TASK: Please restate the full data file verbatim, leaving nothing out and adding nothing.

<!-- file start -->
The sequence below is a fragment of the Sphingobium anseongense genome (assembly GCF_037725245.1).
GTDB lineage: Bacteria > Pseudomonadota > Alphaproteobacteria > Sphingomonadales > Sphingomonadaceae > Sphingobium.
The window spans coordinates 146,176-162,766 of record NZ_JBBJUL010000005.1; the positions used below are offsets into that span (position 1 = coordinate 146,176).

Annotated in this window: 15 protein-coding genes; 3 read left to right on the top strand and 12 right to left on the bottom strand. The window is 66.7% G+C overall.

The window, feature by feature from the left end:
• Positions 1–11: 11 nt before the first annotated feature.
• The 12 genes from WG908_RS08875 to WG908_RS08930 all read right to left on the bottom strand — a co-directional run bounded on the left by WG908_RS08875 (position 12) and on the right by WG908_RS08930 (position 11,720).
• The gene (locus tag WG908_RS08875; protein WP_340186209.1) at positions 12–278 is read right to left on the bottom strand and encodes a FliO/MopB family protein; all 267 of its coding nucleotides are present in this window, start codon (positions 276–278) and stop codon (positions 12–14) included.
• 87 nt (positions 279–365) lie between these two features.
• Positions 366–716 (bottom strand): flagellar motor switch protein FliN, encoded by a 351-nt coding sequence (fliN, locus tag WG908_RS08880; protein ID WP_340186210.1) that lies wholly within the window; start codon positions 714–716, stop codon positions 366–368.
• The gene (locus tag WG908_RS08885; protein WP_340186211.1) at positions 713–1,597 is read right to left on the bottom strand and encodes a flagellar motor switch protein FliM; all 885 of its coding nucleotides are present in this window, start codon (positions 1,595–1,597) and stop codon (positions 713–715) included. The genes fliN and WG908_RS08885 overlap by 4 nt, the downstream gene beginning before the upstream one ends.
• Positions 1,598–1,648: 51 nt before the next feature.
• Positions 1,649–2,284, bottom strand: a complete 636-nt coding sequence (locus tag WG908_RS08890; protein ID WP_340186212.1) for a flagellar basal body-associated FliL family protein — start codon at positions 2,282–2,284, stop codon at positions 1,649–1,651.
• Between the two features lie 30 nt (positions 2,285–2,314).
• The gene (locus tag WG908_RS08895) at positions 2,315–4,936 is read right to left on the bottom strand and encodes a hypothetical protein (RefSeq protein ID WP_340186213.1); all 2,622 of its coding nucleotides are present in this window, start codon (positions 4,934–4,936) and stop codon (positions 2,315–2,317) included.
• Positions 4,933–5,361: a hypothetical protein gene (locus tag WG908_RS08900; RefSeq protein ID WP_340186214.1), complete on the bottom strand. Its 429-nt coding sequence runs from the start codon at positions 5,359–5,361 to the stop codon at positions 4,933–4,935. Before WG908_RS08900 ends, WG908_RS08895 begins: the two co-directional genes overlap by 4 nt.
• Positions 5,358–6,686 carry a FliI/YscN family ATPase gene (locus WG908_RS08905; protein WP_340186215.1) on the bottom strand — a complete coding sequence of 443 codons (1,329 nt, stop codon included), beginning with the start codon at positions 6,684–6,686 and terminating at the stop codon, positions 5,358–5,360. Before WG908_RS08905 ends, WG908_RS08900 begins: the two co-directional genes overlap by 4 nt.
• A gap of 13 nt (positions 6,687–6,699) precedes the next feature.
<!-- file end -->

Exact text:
The sequence below is a fragment of the Sphingobium anseongense genome (assembly GCF_037725245.1).
GTDB lineage: Bacteria > Pseudomonadota > Alphaproteobacteria > Sphingomonadales > Sphingomonadaceae > Sphingobium.
The window spans coordinates 146,176-162,766 of record NZ_JBBJUL010000005.1; the positions used below are offsets into that span (position 1 = coordinate 146,176).

Annotated in this window: 15 protein-coding genes; 3 read left to right on the top strand and 12 right to left on the bottom strand. The window is 66.7% G+C overall.

The window, feature by feature from the left end:
• Positions 1–11: 11 nt before the first annotated feature.
• The 12 genes from WG908_RS08875 to WG908_RS08930 all read right to left on the bottom strand — a co-directional run bounded on the left by WG908_RS08875 (position 12) and on the right by WG908_RS08930 (position 11,720).
• The gene (locus tag WG908_RS08875; protein WP_340186209.1) at positions 12–278 is read right to left on the bottom strand and encodes a FliO/MopB family protein; all 267 of its coding nucleotides are present in this window, start codon (positions 276–278) and stop codon (positions 12–14) included.
• 87 nt (positions 279–365) lie between these two features.
• Positions 366–716 (bottom strand): flagellar motor switch protein FliN, encoded by a 351-nt coding sequence (fliN, locus tag WG908_RS08880; protein ID WP_340186210.1) that lies wholly within the window; start codon positions 714–716, stop codon positions 366–368.
• The gene (locus tag WG908_RS08885; protein WP_340186211.1) at positions 713–1,597 is read right to left on the bottom strand and encodes a flagellar motor switch protein FliM; all 885 of its coding nucleotides are present in this window, start codon (positions 1,595–1,597) and stop codon (positions 713–715) included. The genes fliN and WG908_RS08885 overlap by 4 nt, the downstream gene beginning before the upstream one ends.
• Positions 1,598–1,648: 51 nt before the next feature.
• Positions 1,649–2,284, bottom strand: a complete 636-nt coding sequence (locus tag WG908_RS08890; protein ID WP_340186212.1) for a flagellar basal body-associated FliL family protein — start codon at positions 2,282–2,284, stop codon at positions 1,649–1,651.
• Between the two features lie 30 nt (positions 2,285–2,314).
• The gene (locus tag WG908_RS08895) at positions 2,315–4,936 is read right to left on the bottom strand and encodes a hypothetical protein (RefSeq protein ID WP_340186213.1); all 2,622 of its coding nucleotides are present in this window, start codon (positions 4,934–4,936) and stop codon (positions 2,315–2,317) included.
• Positions 4,933–5,361: a hypothetical protein gene (locus tag WG908_RS08900; RefSeq protein ID WP_340186214.1), complete on the bottom strand. Its 429-nt coding sequence runs from the start codon at positions 5,359–5,361 to the stop codon at positions 4,933–4,935. Before WG908_RS08900 ends, WG908_RS08895 begins: the two co-directional genes overlap by 4 nt.
• Positions 5,358–6,686 carry a FliI/YscN family ATPase gene (locus WG908_RS08905; protein WP_340186215.1) on the bottom strand — a complete coding sequence of 443 codons (1,329 nt, stop codon included), beginning with the start codon at positions 6,684–6,686 and terminating at the stop codon, positions 5,358–5,360. Before WG908_RS08905 ends, WG908_RS08900 begins: the two co-directional genes overlap by 4 nt.
• A gap of 13 nt (positions 6,687–6,699) precedes the next feature.